The legal scope of advertising and marketing refers to the laws and regulations set by the Federal Trade Commission (FTC) defining the ways in which products and services can be marketed and promoted, such as the content, placement, and timing of the message. The three essential laws as established by the Federal Trade Commission Act are: advertising must be honest and non-deceptive; advertisers must have legitimate evidence to support their claims; and advertisements cannot be unfair.
Legal advertising is notice of probate sales and other documents required by law to be published in court-approved local newspapers of a defined minimum circulation. It may also refer to commercials for the legal services of lawyers and law firms, including television spots and ads in telephone books’ yellow pages. Such advertising was prohibited as illegal solicitation of legal services until the U.S. Supreme Court ruled in 1977 that restrictions on advertising professional services violated constitutional protections of free speech.
Legal advertising may be subject to regulation by the rules of the state bar association, which vary by state. The following is an example of a state bar’s advertising rules dealing with prohibited false or misleading statements:
” A false or misleading communication includes but is not limited to that which:
1. contains a material misrepresentation of fact or law; or omits a fact necessary to make the statement considered as a whole not materially misleading;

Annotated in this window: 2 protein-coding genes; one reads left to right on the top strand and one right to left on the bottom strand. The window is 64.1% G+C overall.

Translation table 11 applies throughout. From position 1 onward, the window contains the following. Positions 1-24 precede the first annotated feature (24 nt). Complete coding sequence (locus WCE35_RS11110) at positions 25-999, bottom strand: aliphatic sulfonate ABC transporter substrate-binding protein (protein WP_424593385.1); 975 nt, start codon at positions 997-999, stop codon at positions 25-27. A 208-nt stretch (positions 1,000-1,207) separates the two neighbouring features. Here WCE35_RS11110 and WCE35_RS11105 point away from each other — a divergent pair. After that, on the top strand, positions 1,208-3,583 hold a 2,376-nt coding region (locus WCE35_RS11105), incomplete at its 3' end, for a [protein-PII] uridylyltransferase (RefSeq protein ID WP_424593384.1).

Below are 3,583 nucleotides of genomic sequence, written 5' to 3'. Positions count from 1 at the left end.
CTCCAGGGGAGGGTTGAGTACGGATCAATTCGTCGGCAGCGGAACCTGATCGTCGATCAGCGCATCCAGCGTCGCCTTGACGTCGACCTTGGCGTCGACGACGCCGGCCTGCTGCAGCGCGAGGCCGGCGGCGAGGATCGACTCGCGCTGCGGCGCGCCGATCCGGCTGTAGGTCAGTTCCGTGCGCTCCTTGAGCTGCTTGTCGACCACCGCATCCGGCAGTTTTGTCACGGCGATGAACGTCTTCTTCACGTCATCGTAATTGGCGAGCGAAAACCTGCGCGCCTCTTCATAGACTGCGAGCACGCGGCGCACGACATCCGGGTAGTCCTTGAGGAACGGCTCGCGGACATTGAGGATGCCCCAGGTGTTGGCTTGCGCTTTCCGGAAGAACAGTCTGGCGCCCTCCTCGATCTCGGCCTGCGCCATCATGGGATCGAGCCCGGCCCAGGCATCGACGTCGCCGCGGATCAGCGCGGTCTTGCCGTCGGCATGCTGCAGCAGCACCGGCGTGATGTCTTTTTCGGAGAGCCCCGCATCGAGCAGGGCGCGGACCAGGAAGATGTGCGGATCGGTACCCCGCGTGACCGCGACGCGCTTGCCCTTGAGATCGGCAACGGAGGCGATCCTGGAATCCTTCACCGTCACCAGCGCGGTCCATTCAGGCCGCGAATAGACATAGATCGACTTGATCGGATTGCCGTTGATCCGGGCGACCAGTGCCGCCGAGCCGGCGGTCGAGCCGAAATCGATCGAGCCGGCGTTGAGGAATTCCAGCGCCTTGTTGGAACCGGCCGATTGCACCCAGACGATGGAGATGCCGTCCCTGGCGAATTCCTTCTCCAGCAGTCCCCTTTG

2. is intended or is likely to create an unjustified expectation, including expectations concerning the results the lawyer can achieve, or states or implies that the lawyer can achieve results by means that violate the Rules of Professional Conduct or other law or contains a testimonial about, or endorsement of, the lawyer;
3. compares the lawyer’s services with other lawyers’ services, unless the comparison can be factually substantiated;
4. contains information based on past successes without a disclaimer that past successes cannot be an assurance of future success because each case must be decided on its own merits; or
5. states or implies that the lawyer is a specialist in any field of law other than as specifically permitted.”
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